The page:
3,141 41 10
Antibacterial activity and the histopathological study of crude extracts and isolated tecomine from Tecoma stans Bignoniaceae in Iraq
Amad M Al-Azzawi, Ekbal Al-Khateeb, Kulood Al-Sameraei, Alyaa G Al-Juboori
January-March 2012, 4(1):37-43
Background: Tecoma stans (Bignoniaceae) is a central and south American tree used for the control of diabetes, also known as Yellow Elder, it was collected from the gardens of Al-Jadria in Iraq. Materials and Methods: One of the main reported alkaloidal constituents, tecomine, was isolated and confirmed by spectral analysis. The bacteriological assay for different plant leaves extracts; aqueous, ethanolic, and isolated tecomine were conducted to evaluate the antibacterial effect against gram-negative and gram-positive bacteria. Results: Whole alcoholic and aqueous extract exhibited the antibacterial activity and isolated tecomine. Histopathological evaluation was demonstrated on the liver, spleen, and pancreas of the BALB/c mice given the whole alcoholic and aqueous extract that showed no significant changes in the organ texture. Conclusion: Biochemical analysis of the serum obtained showed decrease in the glucose level in the mice treated with plant extract at the most two higher concentrations used with no change in the cholesterol and triglyceride level.
  3,000 42 3
Effect of Butea monosperma Lam. leaves and bark extracts on blood glucose in streptozotocin-induced severely diabetic rats
Faiyaz Ahmed, NS Siddaraju, M Harish, Asna Urooj
January-March 2012, 4(1):33-36
Background: Diabetes mellitus is a chronic metabolic disorder that has significant impact on the health, quality of life and life expectancy, as well as on the health care system. Butea monosperma Lam. Kuntze (Fabaceae), commonly known as palash, is widely used in the treatment of various diseases and disorders including diabetes. Materials and Methods: The present study was planned to evaluate the antidiabetic effect of aqueous extracts of B. monosperma leaves and bark in streptozotocin-induced severely diabetic rats. The animals were divided into four groups, with each consisting of six rats, viz. control, diabetic control, leaf extract-treated and bark extract-treated groups. Treatment was continued for 6 weeks. The biochemical estimations included blood glucose and serum insulin levels. Histopathology of pancreas was also performed. Results: The results indicated that both leaf and bark extracts of B. monosperma produced insignificant antihyperglycemic activity. The leaf and bark extracts reduced blood glucose to an extent of 28% and 11%, respectively. It was also evidenced that both leaf and bark extracts did not increase insulin synthesis or secretion and did not improve pancreatic architecture as reflected by the histopathologic studies. Conclusions: The findings of the study emphasize that B. monosperma does not possess significant antidiabetic activity in severe experimental diabetes at the dosage tested.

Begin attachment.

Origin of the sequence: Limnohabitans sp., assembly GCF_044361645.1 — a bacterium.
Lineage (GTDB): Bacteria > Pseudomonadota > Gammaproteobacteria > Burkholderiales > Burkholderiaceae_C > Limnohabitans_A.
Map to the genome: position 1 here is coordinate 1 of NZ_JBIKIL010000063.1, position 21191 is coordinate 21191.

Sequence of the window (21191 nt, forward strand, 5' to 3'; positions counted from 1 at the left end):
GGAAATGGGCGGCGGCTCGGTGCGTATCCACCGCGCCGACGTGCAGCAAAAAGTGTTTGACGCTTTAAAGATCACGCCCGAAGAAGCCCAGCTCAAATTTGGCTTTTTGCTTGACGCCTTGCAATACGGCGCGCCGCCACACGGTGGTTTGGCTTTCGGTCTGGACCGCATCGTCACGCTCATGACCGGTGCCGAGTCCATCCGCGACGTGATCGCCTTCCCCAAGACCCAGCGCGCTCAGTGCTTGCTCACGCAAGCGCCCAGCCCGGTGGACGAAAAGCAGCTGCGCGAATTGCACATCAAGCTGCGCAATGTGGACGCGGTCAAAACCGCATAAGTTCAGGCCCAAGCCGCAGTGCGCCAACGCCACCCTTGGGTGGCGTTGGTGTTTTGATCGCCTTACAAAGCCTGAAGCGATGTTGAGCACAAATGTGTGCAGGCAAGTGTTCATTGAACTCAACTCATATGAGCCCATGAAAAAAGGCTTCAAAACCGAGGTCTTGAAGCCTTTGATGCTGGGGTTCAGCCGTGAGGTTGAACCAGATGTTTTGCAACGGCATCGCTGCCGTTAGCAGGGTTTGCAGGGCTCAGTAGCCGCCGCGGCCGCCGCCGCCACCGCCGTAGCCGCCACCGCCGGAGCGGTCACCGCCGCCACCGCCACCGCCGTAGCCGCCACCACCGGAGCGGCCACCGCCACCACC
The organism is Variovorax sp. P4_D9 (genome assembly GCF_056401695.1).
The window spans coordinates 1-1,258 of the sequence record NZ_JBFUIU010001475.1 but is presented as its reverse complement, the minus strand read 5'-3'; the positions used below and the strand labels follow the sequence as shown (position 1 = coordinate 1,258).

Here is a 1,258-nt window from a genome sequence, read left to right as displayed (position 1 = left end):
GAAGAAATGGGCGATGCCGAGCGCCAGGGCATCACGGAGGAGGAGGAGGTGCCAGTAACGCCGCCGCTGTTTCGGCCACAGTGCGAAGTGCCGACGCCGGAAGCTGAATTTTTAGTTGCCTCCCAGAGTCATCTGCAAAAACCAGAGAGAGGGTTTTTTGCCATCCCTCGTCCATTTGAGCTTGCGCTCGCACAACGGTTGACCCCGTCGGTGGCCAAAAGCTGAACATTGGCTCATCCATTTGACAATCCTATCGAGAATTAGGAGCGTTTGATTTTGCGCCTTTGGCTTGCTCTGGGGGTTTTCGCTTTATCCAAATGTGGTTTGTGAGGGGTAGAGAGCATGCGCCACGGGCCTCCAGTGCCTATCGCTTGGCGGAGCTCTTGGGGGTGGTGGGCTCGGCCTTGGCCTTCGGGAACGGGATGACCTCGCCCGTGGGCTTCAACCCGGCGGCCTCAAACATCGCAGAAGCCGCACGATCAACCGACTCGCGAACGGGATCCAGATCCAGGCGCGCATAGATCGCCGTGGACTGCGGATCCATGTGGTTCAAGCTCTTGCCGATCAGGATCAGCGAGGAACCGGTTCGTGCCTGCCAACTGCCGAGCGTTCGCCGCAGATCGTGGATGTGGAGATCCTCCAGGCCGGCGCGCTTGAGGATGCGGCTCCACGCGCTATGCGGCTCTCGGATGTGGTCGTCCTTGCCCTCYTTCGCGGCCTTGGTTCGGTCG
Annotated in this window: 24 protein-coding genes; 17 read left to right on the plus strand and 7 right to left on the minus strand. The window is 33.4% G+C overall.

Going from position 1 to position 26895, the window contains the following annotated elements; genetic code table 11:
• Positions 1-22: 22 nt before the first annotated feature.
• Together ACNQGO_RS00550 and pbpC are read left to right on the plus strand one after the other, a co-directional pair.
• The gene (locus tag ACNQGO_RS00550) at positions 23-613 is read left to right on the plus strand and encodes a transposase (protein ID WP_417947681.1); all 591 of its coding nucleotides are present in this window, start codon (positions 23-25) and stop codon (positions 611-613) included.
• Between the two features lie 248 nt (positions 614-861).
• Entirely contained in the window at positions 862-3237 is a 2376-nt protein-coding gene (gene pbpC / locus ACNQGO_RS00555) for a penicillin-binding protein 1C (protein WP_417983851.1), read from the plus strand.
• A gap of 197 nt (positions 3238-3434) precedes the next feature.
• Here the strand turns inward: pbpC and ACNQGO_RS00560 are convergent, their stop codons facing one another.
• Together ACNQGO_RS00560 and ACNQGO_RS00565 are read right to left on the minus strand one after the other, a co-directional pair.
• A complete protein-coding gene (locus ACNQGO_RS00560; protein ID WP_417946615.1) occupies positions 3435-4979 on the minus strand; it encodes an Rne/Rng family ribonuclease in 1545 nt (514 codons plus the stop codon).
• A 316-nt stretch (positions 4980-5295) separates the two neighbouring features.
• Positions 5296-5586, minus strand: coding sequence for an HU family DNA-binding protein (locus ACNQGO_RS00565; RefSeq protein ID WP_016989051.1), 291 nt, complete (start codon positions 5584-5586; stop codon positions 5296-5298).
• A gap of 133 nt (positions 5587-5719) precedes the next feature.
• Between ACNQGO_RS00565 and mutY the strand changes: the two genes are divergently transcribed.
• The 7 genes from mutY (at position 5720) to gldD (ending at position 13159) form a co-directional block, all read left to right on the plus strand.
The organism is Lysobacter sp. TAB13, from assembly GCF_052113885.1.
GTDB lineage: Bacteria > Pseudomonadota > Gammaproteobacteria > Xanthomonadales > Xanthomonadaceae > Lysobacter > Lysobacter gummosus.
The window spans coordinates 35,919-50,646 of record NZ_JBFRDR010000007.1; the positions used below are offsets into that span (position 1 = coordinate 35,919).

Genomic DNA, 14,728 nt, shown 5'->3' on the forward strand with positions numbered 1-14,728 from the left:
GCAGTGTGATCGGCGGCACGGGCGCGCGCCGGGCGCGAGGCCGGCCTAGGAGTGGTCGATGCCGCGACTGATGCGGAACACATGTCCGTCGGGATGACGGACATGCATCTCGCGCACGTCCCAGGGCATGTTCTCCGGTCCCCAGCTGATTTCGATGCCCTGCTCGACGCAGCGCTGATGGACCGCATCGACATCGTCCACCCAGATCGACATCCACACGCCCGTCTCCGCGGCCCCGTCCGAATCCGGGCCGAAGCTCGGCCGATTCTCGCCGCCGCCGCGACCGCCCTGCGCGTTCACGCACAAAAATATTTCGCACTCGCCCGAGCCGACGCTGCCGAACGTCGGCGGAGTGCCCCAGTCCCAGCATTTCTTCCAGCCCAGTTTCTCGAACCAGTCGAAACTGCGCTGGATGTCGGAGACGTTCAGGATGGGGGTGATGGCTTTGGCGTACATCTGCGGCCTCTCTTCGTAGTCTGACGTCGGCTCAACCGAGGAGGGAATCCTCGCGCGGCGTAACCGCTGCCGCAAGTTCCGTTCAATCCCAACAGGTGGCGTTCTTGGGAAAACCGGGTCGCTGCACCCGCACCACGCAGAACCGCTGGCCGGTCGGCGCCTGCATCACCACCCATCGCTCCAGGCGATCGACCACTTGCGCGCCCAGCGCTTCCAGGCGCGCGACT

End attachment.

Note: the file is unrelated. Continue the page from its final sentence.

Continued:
2,690 36 5
Identification of the protease inhibitor miraziridine A in the Red sea sponge Theonella swinhoei
Paula Tabares, Björn Degel, Norbert Schaschke, Ute Hentschel, Tanja Schirmeister
January-March 2012, 4(1):63-66
Background : Miraziridine A, a natural peptide isolated from a marine sponge, is a potent cathepsin B inhibitor with a second-order rate constant of 1.5 x 10 4 M -1 s -1 . In the present study, miraziridine A was isolated from the Red Sea sponge Theonella swinhoei on the basis of chromatographic and spectrometric techniques. We conclude that T. swinhoei from the Red Sea represents an alternative source of the aziridinylpeptide miraziridine A to the previously identified Theonella mirabilis from Japan. We confirmed that the metabolite is produced by marine sponges from different geographical locations. Context : Marine sponges have been proven to be a rich source of secondary metabolites exhibiting a huge diversity of biological activities, including antimicrobial, antitumor and immunomodulatory activities. Theonella species (order Lithistida, Demospongiae) have been shown to be a source of anti-protease and anti-HIV secondary metabolites. Aims : To identify the protease inhibitor mirazirine A in the marine sponge Theonella swinhoei. Material and Methods : The marine sponge Theonella swinhoei was collected by SCUBA diving in the Red Sea in Eilat (Israel). Sponge material was lyophilized and further extracted successively with cyclohexane, dichloromethane and methanol to obtain three crude extracts. LC-MS analysis was performed to confirm the presence of Miraziridine A in the dichloromethane fraction. Results : In the present study, miraziridine A was isolated from the Red Sea sponge T. swinhoei on the basis of chromatographic and spectrophotometric techniques. Conclusions : We conclude that T. swinhoei from the Red Sea represents an alternative source of the aziridinylpeptide miraziridine A to the previously identified Theonella mirabilis from Japan.
  2,601 56 2
Pharmacognosy Research : The future looks very promising
Ambrose Furey
January-March 2012, 4(1):1-1
  2,198 38 1